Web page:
Henry George’s Letter at the Funeral of Karl Marx

 by Bruce Oatman

Those of us who know of no other remark by Henry George about Karl Marx than his description of him as “the Prince of Muddleheads,” will be surprised to learn that an earlier commentary by George has come to our attention in the form of a letter that was read at a memorial service for Marx at New York’s Cooper Union on March 20, 1883. The historian Phillip S. Foner reports: “The meeting brought together for the first time members of socialist and anarchist groups, members of the Knights of Labor and the American Federation of Labor, single-taxers and socialists, and workers of different nationalities and languages.”

I was led to the letter by a chance conversation with Liz Mestres, the director of the Brecht Forum in New York. She remembered having read George’s tribute to Marx years before. After some digging, she found it in a compendium of comments at the time of Marx’ death, Karl Marx Remembered, P.S. Foner, editor, published in 1983 by Synthesis Publications, San Francisco. The editor found the letter in the March 25, 1883 issue of a labor newspaper, Voice of the People, an organ of the group that sponsored the meeting.

The New York Times set the scene in its article on March 21, 1883:

A very large mass-meeting of Socialists, Communists, and working men, to do honor to the memory of Karl Marx, was held last evening at the Cooper Institute. A large portrait of the German Socialist was hung over the stage, and above it was the inscription, “Vive l’Internationale,” while round both were placed the blood-red banners of the Communists and Socialistic labor clubs. P.J. McGuire called the meeting to order. Victor Drury, the first speaker, said that Karl Marx was upbraided and derided, as were all the others who founded and supported the International. The capitalists and powers that be in Europe dreaded the International because it advocated the abolition of standing armies and the effacement of State boundaries. The speaker then made a general attack on all capitalists, aristocrats, the bourgeoisie, Professsors, scholars, and all other classes who do not to manual labor in the workshop….

Henry George’s Letter

I am unable to accept the invitation of our committee to address the meeting at Cooper Institute, but I desire to express my deep respect for a man whose life was devoted to efforts for the improvement of social conditions.

I never had the good fortune to meet Karl Marx, nor have I been able to read his works, which are untranslated into English. I am consequently incompetent to speak with precision of his views. As I understand them, there are several important points on which I differ from them. But no difference of opinion can lessen the esteem which I feel for the man who so steadfastly, so patiently, and so self-sacrificingly labored for the freedom of the oppressed and the elevation of the downtrodden.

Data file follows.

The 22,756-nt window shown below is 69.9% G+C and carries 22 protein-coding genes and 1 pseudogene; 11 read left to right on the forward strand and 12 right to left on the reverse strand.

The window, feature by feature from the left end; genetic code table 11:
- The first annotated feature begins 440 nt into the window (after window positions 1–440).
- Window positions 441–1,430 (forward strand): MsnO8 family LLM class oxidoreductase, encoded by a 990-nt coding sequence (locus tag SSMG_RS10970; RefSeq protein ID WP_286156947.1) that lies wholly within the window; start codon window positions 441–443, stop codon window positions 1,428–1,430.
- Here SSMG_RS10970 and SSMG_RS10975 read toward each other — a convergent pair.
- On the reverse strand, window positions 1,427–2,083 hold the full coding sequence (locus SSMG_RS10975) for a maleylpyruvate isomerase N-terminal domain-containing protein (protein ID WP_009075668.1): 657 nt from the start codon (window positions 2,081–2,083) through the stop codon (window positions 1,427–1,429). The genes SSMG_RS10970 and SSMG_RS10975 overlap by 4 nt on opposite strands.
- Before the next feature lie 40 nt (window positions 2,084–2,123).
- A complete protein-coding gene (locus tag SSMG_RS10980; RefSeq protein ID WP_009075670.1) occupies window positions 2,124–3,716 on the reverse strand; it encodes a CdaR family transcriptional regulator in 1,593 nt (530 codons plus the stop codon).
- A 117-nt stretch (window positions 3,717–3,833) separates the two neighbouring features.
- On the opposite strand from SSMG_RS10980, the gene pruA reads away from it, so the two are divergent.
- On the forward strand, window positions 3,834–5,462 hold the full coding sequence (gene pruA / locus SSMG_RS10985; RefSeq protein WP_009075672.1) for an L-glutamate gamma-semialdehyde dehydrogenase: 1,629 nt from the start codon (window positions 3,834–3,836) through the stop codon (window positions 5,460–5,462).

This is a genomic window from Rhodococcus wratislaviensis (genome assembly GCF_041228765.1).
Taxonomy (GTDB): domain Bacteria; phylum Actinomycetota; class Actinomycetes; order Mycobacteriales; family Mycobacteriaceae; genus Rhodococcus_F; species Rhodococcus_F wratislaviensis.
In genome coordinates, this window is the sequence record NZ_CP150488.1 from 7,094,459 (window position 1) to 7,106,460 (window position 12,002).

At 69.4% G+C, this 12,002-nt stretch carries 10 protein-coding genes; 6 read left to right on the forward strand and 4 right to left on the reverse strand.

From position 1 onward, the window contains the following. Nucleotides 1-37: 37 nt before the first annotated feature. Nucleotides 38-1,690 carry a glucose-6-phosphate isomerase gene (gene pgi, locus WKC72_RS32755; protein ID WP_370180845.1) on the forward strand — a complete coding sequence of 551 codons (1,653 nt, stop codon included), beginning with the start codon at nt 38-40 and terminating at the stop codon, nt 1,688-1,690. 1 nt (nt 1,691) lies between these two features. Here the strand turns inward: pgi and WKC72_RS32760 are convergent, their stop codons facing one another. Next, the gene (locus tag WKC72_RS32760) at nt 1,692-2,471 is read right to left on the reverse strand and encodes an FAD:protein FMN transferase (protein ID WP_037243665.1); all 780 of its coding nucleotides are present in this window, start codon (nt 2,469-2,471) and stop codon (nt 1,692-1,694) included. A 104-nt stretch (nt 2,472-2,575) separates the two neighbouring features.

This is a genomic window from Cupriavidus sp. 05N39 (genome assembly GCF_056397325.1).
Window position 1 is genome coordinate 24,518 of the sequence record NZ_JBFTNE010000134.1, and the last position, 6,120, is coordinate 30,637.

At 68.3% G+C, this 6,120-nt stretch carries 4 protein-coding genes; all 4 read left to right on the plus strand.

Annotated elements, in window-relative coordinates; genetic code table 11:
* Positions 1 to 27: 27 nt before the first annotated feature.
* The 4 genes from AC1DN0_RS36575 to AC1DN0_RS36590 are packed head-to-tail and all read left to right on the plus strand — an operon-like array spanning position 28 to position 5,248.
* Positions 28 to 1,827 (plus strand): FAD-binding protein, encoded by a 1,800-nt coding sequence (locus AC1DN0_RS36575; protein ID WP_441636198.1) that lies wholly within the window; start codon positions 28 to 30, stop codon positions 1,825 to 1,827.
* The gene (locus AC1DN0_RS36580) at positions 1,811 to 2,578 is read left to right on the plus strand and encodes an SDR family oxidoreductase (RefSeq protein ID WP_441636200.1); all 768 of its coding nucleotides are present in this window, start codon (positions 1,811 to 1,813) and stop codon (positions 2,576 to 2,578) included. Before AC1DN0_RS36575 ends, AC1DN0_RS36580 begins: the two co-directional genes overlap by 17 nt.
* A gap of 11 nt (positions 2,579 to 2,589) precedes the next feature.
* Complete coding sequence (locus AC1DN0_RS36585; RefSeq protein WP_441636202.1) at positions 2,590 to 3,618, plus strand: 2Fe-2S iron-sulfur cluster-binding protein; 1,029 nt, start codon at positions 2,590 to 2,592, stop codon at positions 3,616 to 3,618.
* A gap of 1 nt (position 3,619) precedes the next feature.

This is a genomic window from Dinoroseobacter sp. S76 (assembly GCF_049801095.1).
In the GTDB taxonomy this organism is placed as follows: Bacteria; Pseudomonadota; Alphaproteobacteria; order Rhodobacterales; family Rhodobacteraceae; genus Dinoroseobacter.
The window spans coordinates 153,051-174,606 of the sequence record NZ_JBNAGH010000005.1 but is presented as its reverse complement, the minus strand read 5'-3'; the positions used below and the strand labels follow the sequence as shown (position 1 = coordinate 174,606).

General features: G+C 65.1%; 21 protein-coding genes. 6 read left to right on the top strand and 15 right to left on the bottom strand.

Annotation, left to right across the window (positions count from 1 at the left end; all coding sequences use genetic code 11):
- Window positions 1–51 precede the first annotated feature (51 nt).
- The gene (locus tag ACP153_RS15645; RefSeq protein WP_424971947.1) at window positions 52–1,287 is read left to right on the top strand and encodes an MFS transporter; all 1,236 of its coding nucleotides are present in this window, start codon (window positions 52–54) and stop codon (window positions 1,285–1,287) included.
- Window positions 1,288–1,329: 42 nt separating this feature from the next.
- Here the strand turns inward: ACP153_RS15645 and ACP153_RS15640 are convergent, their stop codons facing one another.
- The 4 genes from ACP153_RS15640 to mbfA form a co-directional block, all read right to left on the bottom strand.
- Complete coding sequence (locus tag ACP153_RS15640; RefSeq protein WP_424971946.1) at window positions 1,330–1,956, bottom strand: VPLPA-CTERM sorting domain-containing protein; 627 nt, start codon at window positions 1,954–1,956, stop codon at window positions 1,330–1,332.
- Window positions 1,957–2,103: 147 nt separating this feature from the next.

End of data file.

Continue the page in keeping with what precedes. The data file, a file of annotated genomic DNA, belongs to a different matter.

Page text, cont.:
In the life and in the teachings of Karl Marx there were the recognition of two profound truths, for which his memory deserves to be held in special honor.

He was the founder of the International — the first attempt to unite in a “holy alliance of the people” the workingmen of all countries; he taught the solidarity of labor, the brotherhood of man, and wherever his influence has reached it has tended to destroy those prejudices of nation and race which have been in all ages the most efficient means by which tyranny has been established and maintained. For this I honor Karl Marx.

And I honor Karl Marx because he saw and taught that the road to social regeneration lies not through destruction and anarchy, but through the promulgation of ideas and the education of the people. He realized that the enslavement of the masses is everywhere due to their ignorance, and realizing this, he set himself to work to master and to point out the social economic laws without the recognition of which all effort for social improvement is but a blind and fruitless struggle.

Karl Marx has gone, but the work he has done remains; whatever may have been in it of that error inseparable from all human endeavor will in turn be eliminated, but the good will perpetuate itself. And his memory will be cherished as one who saw and struggled for that reign of justice in which armies shall be disbanded and poverty shall be unknown and government shall become co-operation, that golden age of peace and plenty, the possibility of which is beginning even now to be recognized among the masses all over the civilized world.

I join with you in paying to such a man the tribute of brotherly regard.

Sincerely Yours,

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